In light of the lingering potential legal issues associated with the sudden presence of electric scooters in Columbus, the City of Columbus issued electric scooter regulations on August 28, 2018. Taking effect immediately, these regulations include:
- Companies seeking to offer shared mobility devices for public use must obtain permits from the department to operate in the city. A maximum of eight companies at any one time may offer their products in the city.
- The devices must be parked in an upright position and cannot be parked in the vehicle portions of the street, including parking spots and loading zones. They also cannot be parked in doorways, and they cannot block pedestrians on sidewalks or curb ramps, fire escapes, inside bus shelters, in driveways or on unauthorized private property or unapproved non-public spaces.
- The City of Columbus may designate parking/staging spots for the devices in the city to assist with keeping order in the public's right of way.
- Each company that receives a permit to offer shared mobility devices in the city is limited to offering up to 500 devices. The director of public service has the authority to increase this number based on demand and usage. The devices offered must not be able to go faster than 15 MPH.
- Companies offering shared mobility devices are required to educate riders on responsible and legal use of their devices.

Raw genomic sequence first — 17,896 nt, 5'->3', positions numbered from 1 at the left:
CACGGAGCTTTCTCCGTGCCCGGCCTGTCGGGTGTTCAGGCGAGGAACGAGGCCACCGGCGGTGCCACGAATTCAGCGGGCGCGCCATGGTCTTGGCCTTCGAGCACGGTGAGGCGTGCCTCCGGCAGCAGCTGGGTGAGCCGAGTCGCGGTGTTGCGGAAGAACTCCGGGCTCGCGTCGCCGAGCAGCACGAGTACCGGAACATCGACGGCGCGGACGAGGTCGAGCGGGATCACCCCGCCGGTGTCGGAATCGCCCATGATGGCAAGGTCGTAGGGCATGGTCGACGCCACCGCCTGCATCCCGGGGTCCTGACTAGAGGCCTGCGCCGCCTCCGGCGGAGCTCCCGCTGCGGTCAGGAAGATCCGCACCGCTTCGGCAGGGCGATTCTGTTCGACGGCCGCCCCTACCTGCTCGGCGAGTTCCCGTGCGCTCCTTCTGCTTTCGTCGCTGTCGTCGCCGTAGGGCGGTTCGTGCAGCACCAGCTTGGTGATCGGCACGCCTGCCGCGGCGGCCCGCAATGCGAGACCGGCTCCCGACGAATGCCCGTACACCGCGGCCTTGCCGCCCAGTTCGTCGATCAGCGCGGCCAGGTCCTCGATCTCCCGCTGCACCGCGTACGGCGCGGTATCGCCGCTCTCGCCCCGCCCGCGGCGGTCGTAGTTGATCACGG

- Companies offering shared mobility devices must deploy at least some of devices in neighborhoods outside of the central business district as designated by the office of the mayor.
- Companies offering shared mobility devices must put in place access to the service for those without credit cards.
- Companies with existing operations will have thirty days to come into compliance.
"Shared mobility devices present a mobility option that can fill a need in Columbus, if handled appropriately," said Mayor Andrew Ginther. "I tasked our Department of Public Service to come up with common-sense guidelines to manage right of way concerns as a first step to a thorough and thoughtful plan that works in our city."
The Ginther Administration anticipates working with the Department of Public Service and the City of Columbus to draft and enact official electric scooter legislation in the future. It is expected that these regulations will be primarily focused on regulating companies, such as Lime-S and Bird, who are operating the shared mobility devices.
While the new provisions offer some direction for and regulation of the companies providing the electric scooters, the law is still unclear when it comes to the potential legal obligations of and potential consequences faced by electric scooter riders. Indeed, Columbus City Attorney Zach Klein told WOSU earlier this month that his office has seen several complaints after the influx of rental scooters in Columbus.
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